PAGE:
Upon hearing God call out they have no choice but to respond, and in their response the truth of what they have done comes out. When they are placed in the garden, they are given specific instructions about how to tend God’s creation, how to care for the garden. They however allow the serpent to manipulate information and make them do the very thing God asked them not to do. Faced with the particularity of what God told them, and the temptation of the serpent’s word, they chose the latter. Immediately they realize that they are naked and this realization causes them to be afraid.
Out of God’s great love for Adam and Eve, God wants to know how they got here. Who told you that you were naked? God asks. Where did you get this information? Did you trust the reliability of the source? Are you sure they were not servicing a particular agenda? Did you investigate to make sure they were not only trying to break up our relationship? Did you fact check? Where did you get this information? All Adam and Eve can do in this moment of fear and shame is play the blame game. Adam blames God and Eve, and she in turn blames the serpent.
God’s heart breaks for creation. The plan is ruined all because they chose to listen to the serpent rather than the Creator. What now? They cannot be in the garden anymore. They cannot walk and talk with God in the cool of the day anymore. But even in their disobedience, God responds in measured love, connected and concerned. God provides cover for the very thing that causes them to be afraid, their nakedness. Now they are tasked to go into the world and labor for all they need to survive. They now have to ponder the destructive and disruptive effect of their disobedience, not just for them but also for generations to follow.
The account of Adam and Eve in Genesis 3 gives us an important insight into why it is important to verify, fact check, investigate, and analyze information we receive. Someone once told me, never believe all that you hear. Always verify the original source of information. Reading more critically this text in Genesis 3 I cannot help but realize that as responsible consumers of information, especially in this age of plenty, we have a duty to ask the “who told you?” to fact check, to counter falsehood with truth. Seriously, it is a matter of saving the soul of this country, protecting the life of the innocent, reclaiming the humanity of oppressed people. It is a life and death issue. Where the literal life and pursuit of happiness of people is concerned, there can be no neutrality when it comes to combating false narratives, or dealing with manipulated information. Arch Bishop Desmond Tutu reminds us “If you are neutral in situations of injustice, you have chosen the side of the oppressor. If an elephant has its foot on the tail of a mouse, and you say that you are neutral, the mouse will not appreciate your neutrality.”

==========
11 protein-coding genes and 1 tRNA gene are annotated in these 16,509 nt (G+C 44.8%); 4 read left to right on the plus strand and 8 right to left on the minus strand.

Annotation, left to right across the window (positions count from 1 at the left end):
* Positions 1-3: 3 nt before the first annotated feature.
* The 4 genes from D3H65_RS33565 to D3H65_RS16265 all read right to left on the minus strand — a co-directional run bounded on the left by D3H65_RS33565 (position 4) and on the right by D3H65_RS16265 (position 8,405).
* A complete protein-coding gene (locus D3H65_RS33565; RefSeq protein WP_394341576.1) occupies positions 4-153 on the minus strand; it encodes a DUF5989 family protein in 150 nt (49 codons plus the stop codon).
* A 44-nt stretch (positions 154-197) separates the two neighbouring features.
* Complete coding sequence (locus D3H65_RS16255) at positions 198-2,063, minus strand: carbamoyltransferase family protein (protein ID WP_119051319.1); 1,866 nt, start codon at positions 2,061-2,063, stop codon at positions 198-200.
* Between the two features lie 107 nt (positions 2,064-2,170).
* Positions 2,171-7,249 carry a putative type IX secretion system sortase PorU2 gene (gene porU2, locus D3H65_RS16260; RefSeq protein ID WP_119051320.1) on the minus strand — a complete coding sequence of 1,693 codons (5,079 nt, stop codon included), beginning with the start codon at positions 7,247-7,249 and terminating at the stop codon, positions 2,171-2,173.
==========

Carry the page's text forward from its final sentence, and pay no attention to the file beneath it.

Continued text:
When God asked Adam and Eve, who told you that you are naked, there was a logical follow up question. God knew they had disobeyed and eaten from the forbidden tree. The inquest was not an attempt to put them to shame; it was an opportunity for confession and redemption. Our attempts at combating false narratives, misinformation, and out right lies should not be about putting people to shame. Yes we must call out injustice, we must scream out that it is unacceptable to dehumanize and criminalize black people, LGBTQ people, brown people, and native American people, we must drown out those who fail to realize that all lives can’t matter until black lives matter, we must be a constant check on oppression and injustice by the way we communicate, and the ways we digest information we receive. As we engage in this existential battle, let us also remember to leave room for confession and redemption. Give people space to recognize and own their limitations while offering grace to those who are genuinely seeking redemption from their oppressive and racist ways.